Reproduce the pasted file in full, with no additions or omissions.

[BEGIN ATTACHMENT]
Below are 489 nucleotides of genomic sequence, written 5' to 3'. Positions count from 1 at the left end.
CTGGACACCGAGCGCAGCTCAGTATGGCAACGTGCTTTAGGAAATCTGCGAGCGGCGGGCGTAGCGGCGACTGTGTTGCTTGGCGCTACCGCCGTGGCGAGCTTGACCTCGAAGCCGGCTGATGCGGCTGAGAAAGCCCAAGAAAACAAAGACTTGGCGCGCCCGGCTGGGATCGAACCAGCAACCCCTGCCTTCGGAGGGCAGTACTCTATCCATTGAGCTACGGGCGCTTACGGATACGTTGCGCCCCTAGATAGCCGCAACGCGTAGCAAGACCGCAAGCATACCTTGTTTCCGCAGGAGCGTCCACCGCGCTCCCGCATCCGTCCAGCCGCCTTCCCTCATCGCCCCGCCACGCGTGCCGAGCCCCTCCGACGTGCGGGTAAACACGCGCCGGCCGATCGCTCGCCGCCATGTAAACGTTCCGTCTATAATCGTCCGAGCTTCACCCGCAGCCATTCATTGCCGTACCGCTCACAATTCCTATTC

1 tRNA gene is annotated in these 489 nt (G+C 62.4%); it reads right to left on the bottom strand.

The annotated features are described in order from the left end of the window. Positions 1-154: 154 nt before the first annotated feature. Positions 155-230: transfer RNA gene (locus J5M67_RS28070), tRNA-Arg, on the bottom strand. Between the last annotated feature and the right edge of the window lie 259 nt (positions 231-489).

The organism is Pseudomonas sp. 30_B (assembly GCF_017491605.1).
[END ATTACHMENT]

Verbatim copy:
Below are 489 nucleotides of genomic sequence, written 5' to 3'. Positions count from 1 at the left end.
CTGGACACCGAGCGCAGCTCAGTATGGCAACGTGCTTTAGGAAATCTGCGAGCGGCGGGCGTAGCGGCGACTGTGTTGCTTGGCGCTACCGCCGTGGCGAGCTTGACCTCGAAGCCGGCTGATGCGGCTGAGAAAGCCCAAGAAAACAAAGACTTGGCGCGCCCGGCTGGGATCGAACCAGCAACCCCTGCCTTCGGAGGGCAGTACTCTATCCATTGAGCTACGGGCGCTTACGGATACGTTGCGCCCCTAGATAGCCGCAACGCGTAGCAAGACCGCAAGCATACCTTGTTTCCGCAGGAGCGTCCACCGCGCTCCCGCATCCGTCCAGCCGCCTTCCCTCATCGCCCCGCCACGCGTGCCGAGCCCCTCCGACGTGCGGGTAAACACGCGCCGGCCGATCGCTCGCCGCCATGTAAACGTTCCGTCTATAATCGTCCGAGCTTCACCCGCAGCCATTCATTGCCGTACCGCTCACAATTCCTATTC

1 tRNA gene is annotated in these 489 nt (G+C 62.4%); it reads right to left on the bottom strand.

The annotated features are described in order from the left end of the window. Positions 1-154: 154 nt before the first annotated feature. Positions 155-230: transfer RNA gene (locus J5M67_RS28070), tRNA-Arg, on the bottom strand. Between the last annotated feature and the right edge of the window lie 259 nt (positions 231-489).

The organism is Pseudomonas sp. 30_B (assembly GCF_017491605.1).